Socrates accompanies Hippocrates to the home of Callias, and they stand in the doorway chatting about "some point which had come up along the road" (314c). A eunuch opened the door, took one look at them, guessed they were Sophists, and slammed the door in their faces (314d). They knocked again, and this time assured the porter they were not Sophists, but only wanted to visit with Protagoras. The porter let them in, and it is at this point that Socrates recites the list of guests.
Protagoras does not deny being a Sophist, and claims that it is an ancient and honorable art, the same art practiced by Homer and Hesiod. These poets, he says, used the arts as a screen, a front, to protect themselves from the charge. He says that he is more straightforward than the ancient artists, trainers, and musicians in frankly admitting that he is an educator. Protagoras says he is old enough now to be the father of any of the men present, and would like now to address himself to the whole company of people in the house. Socrates assumes that Prodicus would not want to miss the lecture, and so Callias and Alcibiades are sent to rouse him from his bed (317c–e). According to Francis Bacon, Prodicus is led to produce a speech in the dialogue (337a), which seems to Bacon as humiliating for him.1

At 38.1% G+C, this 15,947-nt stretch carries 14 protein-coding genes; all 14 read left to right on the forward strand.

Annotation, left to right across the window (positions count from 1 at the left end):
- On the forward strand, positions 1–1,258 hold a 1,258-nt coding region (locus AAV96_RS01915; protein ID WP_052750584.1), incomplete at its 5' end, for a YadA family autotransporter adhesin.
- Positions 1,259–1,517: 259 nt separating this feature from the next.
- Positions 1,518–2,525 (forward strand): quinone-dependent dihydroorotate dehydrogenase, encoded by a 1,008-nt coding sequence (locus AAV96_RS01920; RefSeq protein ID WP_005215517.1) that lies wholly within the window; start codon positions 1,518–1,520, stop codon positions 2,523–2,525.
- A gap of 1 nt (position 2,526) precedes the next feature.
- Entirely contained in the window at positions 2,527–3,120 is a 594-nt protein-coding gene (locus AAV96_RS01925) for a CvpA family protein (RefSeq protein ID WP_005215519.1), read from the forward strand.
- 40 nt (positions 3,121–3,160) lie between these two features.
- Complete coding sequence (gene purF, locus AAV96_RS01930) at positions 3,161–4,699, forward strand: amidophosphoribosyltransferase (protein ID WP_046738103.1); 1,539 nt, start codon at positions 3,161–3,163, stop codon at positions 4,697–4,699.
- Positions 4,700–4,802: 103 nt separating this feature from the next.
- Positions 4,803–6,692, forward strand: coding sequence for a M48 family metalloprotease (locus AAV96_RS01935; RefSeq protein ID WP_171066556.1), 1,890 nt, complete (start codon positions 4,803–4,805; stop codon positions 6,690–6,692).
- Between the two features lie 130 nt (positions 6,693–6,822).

Socrates asks Protagoras "in respect to what" Hippocrates will improve by associating with him, in the manner that by associating himself to a doctor he would improve in medicine (318d). Protagoras begins his discourse with the statement that a good Sophist can make his students into good citizens. Socrates says that this is fine and good, but that he personally believes that this is not feasible since virtue cannot be taught (319b). He adds that technical thinking (techne) can be imparted to students by teachers, but that wisdom cannot be. By way of example, Socrates points to the fact that while in matters concerning specialised labour one would only take advice from the appropriate specialist, like for example builders (τέκτονες) about construction, in matters of state everyone's opinions is considered, which proves that political virtue is within everyone, or that at least that is what Athenians in their democratic ideals believe. Another example is that Pericles did not manage to impart his wisdom to his sons (319e). Socrates' uses a similar example in the Meno. He then adds that Clinias, younger brother of Alcibiades, was taken from the family for fear that Alcibiades would corrupt him, and he was given back as a hopeless case. Socrates says he could give more examples, but thinks his point is sufficiently established.